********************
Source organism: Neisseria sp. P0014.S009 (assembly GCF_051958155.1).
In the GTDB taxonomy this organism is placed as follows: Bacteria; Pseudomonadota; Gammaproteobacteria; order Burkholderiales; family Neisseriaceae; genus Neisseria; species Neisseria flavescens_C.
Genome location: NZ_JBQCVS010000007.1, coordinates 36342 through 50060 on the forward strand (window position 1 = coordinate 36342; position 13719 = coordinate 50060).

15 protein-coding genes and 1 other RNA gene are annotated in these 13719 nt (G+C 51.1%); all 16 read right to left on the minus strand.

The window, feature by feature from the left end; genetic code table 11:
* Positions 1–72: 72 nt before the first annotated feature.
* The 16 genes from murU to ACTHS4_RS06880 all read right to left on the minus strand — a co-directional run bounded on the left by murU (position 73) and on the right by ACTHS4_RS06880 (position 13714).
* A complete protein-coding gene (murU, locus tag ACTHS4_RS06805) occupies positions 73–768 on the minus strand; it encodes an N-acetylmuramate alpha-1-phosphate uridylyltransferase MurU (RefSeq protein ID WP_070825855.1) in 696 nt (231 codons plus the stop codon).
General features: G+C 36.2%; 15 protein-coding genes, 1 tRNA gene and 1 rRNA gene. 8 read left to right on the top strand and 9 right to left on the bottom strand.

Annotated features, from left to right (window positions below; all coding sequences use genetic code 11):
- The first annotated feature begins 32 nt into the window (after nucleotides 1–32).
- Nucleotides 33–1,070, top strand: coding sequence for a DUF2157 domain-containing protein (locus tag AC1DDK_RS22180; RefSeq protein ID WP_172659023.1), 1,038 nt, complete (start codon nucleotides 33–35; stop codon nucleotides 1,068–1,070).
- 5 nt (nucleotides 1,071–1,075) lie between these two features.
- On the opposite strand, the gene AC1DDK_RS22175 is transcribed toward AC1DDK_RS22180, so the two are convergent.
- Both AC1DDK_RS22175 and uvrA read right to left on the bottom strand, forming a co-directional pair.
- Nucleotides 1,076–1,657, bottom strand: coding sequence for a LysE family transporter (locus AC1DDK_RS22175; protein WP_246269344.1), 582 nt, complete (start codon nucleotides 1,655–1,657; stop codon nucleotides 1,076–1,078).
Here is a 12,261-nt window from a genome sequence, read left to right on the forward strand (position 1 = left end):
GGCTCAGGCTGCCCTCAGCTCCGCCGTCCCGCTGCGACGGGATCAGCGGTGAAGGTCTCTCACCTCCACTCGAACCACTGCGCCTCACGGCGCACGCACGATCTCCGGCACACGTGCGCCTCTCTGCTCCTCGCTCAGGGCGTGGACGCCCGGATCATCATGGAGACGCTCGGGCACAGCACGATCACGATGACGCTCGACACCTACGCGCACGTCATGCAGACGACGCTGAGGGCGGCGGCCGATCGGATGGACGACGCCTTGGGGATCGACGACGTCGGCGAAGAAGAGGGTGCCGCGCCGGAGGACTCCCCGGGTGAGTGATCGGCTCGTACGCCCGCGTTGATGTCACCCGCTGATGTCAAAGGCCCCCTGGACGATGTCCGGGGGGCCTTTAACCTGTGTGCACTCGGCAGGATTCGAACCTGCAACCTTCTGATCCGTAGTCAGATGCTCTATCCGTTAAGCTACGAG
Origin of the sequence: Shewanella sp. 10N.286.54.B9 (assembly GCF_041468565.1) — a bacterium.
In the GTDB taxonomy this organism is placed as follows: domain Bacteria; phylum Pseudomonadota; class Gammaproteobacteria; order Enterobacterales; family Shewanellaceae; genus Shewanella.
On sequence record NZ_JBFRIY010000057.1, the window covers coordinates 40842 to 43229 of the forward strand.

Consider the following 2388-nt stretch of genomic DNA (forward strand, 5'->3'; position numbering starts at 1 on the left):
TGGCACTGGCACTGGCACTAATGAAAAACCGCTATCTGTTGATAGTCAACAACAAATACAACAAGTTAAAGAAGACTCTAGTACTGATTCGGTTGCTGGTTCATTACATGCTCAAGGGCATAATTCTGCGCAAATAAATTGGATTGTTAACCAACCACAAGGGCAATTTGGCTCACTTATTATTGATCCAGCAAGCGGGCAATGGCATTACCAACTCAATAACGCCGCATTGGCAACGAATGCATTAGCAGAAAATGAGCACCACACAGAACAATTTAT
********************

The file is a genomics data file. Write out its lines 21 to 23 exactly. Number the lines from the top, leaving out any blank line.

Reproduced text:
On sequence record NZ_JBFRIY010000057.1, the window covers coordinates 40842 to 43229 of the forward strand.

Consider the following 2388-nt stretch of genomic DNA (forward strand, 5'->3'; position numbering starts at 1 on the left):
TGGCACTGGCACTGGCACTAATGAAAAACCGCTATCTGTTGATAGTCAACAACAAATACAACAAGTTAAAGAAGACTCTAGTACTGATTCGGTTGCTGGTTCATTACATGCTCAAGGGCATAATTCTGCGCAAATAAATTGGATTGTTAACCAACCACAAGGGCAATTTGGCTCACTTATTATTGATCCAGCAAGCGGGCAATGGCATTACCAACTCAATAACGCCGCATTGGCAACGAATGCATTAGCAGAAAATGAGCACCACACAGAACAATTTAT